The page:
Depression common in patients with musculoskeletal problems
Over a third of patients with musculoskeletal problems also have depression, say researchers.
Researchers from Keele University and Haywood Hospital in Stoke analysed data from 2,166 adults aged 18 or over that attended a musculoskeletal clinical assessment and treatment services (CATS). All participants were posted a health questionnaire - based on recognised health scores, such as the Short Form-36 - two weeks before their CATS appointment and asked to bring the completed questionnaire to their next clinic appointment.
Some 1,202 patients (57%) that attended had chronic pain, defined as pain lasting more than one year and 1,651 (76%) patients suffered a major physical limitation. 516 (45%) reported having had time off work in the preceding six months due to musculoskeletal problems and 37% of patients had suspected depression – 420 rated as ‘borderline’ cases and 380 as ‘probable’ cases.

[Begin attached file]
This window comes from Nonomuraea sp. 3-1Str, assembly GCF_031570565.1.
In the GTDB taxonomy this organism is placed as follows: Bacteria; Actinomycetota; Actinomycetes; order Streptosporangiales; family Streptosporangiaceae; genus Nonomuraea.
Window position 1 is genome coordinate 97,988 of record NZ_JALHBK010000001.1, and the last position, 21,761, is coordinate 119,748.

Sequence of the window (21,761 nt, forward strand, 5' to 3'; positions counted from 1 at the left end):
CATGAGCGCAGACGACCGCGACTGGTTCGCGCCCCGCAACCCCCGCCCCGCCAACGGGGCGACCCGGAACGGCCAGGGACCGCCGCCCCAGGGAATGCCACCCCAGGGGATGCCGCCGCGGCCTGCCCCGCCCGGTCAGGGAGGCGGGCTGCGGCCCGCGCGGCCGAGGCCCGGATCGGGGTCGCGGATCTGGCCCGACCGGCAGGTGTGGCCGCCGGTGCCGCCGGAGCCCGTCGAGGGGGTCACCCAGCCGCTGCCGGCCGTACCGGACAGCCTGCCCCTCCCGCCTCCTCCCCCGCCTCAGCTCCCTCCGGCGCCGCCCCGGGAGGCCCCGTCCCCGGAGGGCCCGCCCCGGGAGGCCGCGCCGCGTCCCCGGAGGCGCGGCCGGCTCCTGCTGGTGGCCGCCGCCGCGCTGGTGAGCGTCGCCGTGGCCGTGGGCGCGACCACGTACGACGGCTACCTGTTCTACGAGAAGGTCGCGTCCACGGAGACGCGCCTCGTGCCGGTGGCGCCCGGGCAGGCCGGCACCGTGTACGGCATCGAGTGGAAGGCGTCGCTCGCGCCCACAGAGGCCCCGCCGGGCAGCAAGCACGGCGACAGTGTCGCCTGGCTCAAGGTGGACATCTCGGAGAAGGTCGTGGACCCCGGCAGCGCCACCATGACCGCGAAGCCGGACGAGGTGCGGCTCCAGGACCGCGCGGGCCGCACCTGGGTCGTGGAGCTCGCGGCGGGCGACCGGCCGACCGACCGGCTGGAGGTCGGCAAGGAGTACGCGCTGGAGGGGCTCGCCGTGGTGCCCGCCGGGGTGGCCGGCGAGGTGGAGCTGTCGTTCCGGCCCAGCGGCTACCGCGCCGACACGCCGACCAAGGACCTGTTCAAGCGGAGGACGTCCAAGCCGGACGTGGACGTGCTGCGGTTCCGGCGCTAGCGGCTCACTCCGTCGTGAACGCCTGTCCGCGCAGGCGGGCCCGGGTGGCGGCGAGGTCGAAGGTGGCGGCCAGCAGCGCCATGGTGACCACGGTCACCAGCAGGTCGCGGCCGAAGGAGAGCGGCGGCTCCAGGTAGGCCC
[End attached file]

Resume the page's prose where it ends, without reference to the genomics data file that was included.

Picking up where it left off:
What does it mean for GPs?
The authors concluded that the high prevalence of chronic pain, anxiety and depression provided insight into the important of ‘providing appropriate training for health professionals to deliver a biopsychosocial model of care.’ They added that the prevalence of work absence supports the need for healthcare professionals to ‘recognise retention in, or return to, work as a key indicator of successful treatment.’